DH | Knops implicated in dubious land deal

State Secretary Raymond Knops | Suzanne Koelega

THE HAGUE–State Secretary of Home Affairs and Kingdom Relations Raymond Knops, during his time as Member of the Second Chamber of the Dutch Parliament, is said to have personally benefitted from a property transaction involving the construction of his house in Hegelsom, Limburg.

Two Dutch newspapers, NRC and De Limburger, arrived at this conclusion based on extensive research. The newspapers on Saturday published damaging articles with the headline “Knops favoured with land development Limburg.” According to the newspapers, the 48-year-old Knops benefitted by several 10,000 euros.

The alleged advantage took place through a business structure of the province Limburg, which is managed by former delegates of the province Limburg. This company sells land that is ready for building on, where large pig houses formerly stood.

The system is such that individual persons would buy the agricultural land from the farmers and subsequently sell 1,000 square metres (m2) to the company of the province Limburg for 4.50 euros per square metre.

This company arranged a change in the zoning plan to turn the land from an agricultural destination to a residential destination, and prepared/sanitised the land. With the profits of the sales of the ready-to-build-on land, the province earned back the subsidies for the destruction of the large pigsties.

The structure with buying/selling agricultural land and buying back residential land is known as the “space-for-space” arrangement, and was introduced during the time that Knops was Alderman for Physical Planning from 1999 to 2005. It was part of a broader policy to diminish the large number of large pigsties in the province. In their place, large villas were built.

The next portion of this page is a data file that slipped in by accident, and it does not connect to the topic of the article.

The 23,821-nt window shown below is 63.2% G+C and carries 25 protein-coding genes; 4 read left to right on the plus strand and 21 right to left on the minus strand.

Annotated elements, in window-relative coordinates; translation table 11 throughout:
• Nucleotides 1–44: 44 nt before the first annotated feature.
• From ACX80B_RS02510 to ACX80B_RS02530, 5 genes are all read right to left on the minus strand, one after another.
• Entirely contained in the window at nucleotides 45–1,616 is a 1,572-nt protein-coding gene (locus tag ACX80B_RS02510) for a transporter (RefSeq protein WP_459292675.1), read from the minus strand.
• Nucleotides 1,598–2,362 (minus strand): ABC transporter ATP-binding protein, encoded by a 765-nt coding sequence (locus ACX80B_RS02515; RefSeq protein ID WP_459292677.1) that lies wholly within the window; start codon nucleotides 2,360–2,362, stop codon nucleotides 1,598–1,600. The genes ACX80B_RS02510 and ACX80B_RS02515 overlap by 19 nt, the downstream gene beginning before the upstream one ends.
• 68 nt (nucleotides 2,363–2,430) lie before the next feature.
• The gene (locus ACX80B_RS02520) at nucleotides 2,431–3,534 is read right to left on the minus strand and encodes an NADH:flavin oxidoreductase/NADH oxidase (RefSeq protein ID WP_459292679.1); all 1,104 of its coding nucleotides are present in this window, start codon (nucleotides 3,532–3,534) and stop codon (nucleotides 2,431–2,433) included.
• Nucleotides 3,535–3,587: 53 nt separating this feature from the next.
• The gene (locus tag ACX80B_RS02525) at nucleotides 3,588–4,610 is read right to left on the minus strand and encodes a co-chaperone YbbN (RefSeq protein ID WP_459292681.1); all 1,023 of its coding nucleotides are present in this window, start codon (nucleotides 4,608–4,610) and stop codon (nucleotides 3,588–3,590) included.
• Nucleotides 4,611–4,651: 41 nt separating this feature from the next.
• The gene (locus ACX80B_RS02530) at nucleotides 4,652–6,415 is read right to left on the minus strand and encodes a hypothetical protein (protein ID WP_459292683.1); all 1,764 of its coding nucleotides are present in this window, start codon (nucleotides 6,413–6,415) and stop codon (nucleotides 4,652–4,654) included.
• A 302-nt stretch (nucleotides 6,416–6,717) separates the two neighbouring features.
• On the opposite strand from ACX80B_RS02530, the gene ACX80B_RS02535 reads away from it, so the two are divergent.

According to NRC and De Limburger, Knops was one of the more than 100 individuals who constructed a house via the company in question. At that time, in 2010, he was a Member of the Second Chamber for the Christian Democrats CDA.

Knops is said to have been given preferential treatment because he was awarded 1,175m2 of land to build his house, while other individuals were allocated 1,000m2. The newspapers found out during their research that Knops not only received more ready-for-construction land, but that he also paid for a lot of 750m2 at the notary.

Knops has denied the allegations, and said he did not pay for a specific number of square metres, but paid a standard amount set under the space-for-space arrangement. The newspapers requested an interview with the state secretary, but were told this was not possible due to time constraints.

In a statement to the two newspapers, he explained that the land transaction did not yield him any benefit. He said the space-for-space arrangement was not about the number of square miles, but about a standard amount per building lot. “I have paid a market-conforming unit price, determined by the space-for-space,” he stated.

Two university professors who were asked by the newspapers to respond to their research findings said something was not right about this deal. They said it gave the impression of political favouritism. Another expert, asked by Knops to look into the matter, said the state secretary did not receive a financial benefit.
Bron: Daily Herald

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